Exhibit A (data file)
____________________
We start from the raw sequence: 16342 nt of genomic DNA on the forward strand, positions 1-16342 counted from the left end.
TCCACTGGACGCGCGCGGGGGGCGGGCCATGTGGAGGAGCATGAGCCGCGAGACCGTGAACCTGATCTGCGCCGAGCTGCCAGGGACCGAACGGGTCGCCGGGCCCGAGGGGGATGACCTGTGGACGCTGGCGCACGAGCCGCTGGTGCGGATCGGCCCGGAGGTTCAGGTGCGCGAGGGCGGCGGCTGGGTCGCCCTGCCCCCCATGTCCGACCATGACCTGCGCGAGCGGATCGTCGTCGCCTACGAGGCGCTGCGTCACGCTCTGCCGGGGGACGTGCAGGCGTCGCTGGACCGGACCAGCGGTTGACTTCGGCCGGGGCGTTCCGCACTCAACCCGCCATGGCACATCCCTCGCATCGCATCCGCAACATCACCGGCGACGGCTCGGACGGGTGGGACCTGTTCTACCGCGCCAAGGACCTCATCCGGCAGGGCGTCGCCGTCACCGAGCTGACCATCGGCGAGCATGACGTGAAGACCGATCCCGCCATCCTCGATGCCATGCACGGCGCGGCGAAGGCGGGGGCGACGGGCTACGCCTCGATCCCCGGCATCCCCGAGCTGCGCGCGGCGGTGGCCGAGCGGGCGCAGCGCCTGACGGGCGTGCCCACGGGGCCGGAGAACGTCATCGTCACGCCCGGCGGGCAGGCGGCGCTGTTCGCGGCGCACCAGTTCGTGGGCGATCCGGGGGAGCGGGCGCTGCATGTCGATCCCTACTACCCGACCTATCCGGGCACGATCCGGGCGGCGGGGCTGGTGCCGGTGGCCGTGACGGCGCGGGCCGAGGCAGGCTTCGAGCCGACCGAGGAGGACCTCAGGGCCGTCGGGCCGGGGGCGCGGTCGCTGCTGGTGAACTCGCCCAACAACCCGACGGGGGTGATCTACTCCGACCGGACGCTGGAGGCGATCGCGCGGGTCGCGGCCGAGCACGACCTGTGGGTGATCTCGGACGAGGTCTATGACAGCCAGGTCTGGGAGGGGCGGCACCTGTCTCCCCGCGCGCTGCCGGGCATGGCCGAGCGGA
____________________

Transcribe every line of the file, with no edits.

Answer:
We start from the raw sequence: 16342 nt of genomic DNA on the forward strand, positions 1-16342 counted from the left end.
TCCACTGGACGCGCGCGGGGGGCGGGCCATGTGGAGGAGCATGAGCCGCGAGACCGTGAACCTGATCTGCGCCGAGCTGCCAGGGACCGAACGGGTCGCCGGGCCCGAGGGGGATGACCTGTGGACGCTGGCGCACGAGCCGCTGGTGCGGATCGGCCCGGAGGTTCAGGTGCGCGAGGGCGGCGGCTGGGTCGCCCTGCCCCCCATGTCCGACCATGACCTGCGCGAGCGGATCGTCGTCGCCTACGAGGCGCTGCGTCACGCTCTGCCGGGGGACGTGCAGGCGTCGCTGGACCGGACCAGCGGTTGACTTCGGCCGGGGCGTTCCGCACTCAACCCGCCATGGCACATCCCTCGCATCGCATCCGCAACATCACCGGCGACGGCTCGGACGGGTGGGACCTGTTCTACCGCGCCAAGGACCTCATCCGGCAGGGCGTCGCCGTCACCGAGCTGACCATCGGCGAGCATGACGTGAAGACCGATCCCGCCATCCTCGATGCCATGCACGGCGCGGCGAAGGCGGGGGCGACGGGCTACGCCTCGATCCCCGGCATCCCCGAGCTGCGCGCGGCGGTGGCCGAGCGGGCGCAGCGCCTGACGGGCGTGCCCACGGGGCCGGAGAACGTCATCGTCACGCCCGGCGGGCAGGCGGCGCTGTTCGCGGCGCACCAGTTCGTGGGCGATCCGGGGGAGCGGGCGCTGCATGTCGATCCCTACTACCCGACCTATCCGGGCACGATCCGGGCGGCGGGGCTGGTGCCGGTGGCCGTGACGGCGCGGGCCGAGGCAGGCTTCGAGCCGACCGAGGAGGACCTCAGGGCCGTCGGGCCGGGGGCGCGGTCGCTGCTGGTGAACTCGCCCAACAACCCGACGGGGGTGATCTACTCCGACCGGACGCTGGAGGCGATCGCGCGGGTCGCGGCCGAGCACGACCTGTGGGTGATCTCGGACGAGGTCTATGACAGCCAGGTCTGGGAGGGGCGGCACCTGTCTCCCCGCGCGCTGCCGGGCATGGCCGAGCGGA